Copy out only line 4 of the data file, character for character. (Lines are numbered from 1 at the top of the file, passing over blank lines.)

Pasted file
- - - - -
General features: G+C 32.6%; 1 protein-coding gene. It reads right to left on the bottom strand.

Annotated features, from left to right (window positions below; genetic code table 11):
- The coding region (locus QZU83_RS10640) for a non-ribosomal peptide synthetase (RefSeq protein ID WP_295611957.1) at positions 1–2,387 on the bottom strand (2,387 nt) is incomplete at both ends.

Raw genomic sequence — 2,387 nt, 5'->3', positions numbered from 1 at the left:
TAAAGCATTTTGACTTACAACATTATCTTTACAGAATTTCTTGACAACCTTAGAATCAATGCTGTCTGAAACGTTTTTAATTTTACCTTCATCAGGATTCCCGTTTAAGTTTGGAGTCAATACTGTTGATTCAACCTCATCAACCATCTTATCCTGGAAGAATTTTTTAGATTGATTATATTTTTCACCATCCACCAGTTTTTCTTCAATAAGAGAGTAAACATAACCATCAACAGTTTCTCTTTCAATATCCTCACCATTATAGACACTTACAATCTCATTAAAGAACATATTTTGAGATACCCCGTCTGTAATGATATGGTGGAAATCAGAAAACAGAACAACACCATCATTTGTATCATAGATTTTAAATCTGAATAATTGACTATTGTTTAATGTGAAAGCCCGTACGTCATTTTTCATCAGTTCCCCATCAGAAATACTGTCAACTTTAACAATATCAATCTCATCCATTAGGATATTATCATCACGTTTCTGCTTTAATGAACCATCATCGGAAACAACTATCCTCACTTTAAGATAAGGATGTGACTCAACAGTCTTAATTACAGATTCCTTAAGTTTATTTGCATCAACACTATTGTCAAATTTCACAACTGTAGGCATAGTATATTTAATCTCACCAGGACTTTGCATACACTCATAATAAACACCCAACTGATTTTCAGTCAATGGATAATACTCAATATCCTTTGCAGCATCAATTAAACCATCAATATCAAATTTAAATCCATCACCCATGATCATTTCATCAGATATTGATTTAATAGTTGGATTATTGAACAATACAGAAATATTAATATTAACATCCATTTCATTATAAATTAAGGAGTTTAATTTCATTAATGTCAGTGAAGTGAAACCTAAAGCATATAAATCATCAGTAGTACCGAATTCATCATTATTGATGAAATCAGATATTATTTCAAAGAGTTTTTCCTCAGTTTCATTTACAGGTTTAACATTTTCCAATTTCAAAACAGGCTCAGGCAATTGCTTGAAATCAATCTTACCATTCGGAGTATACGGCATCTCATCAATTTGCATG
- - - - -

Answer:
Raw genomic sequence — 2,387 nt, 5'->3', positions numbered from 1 at the left: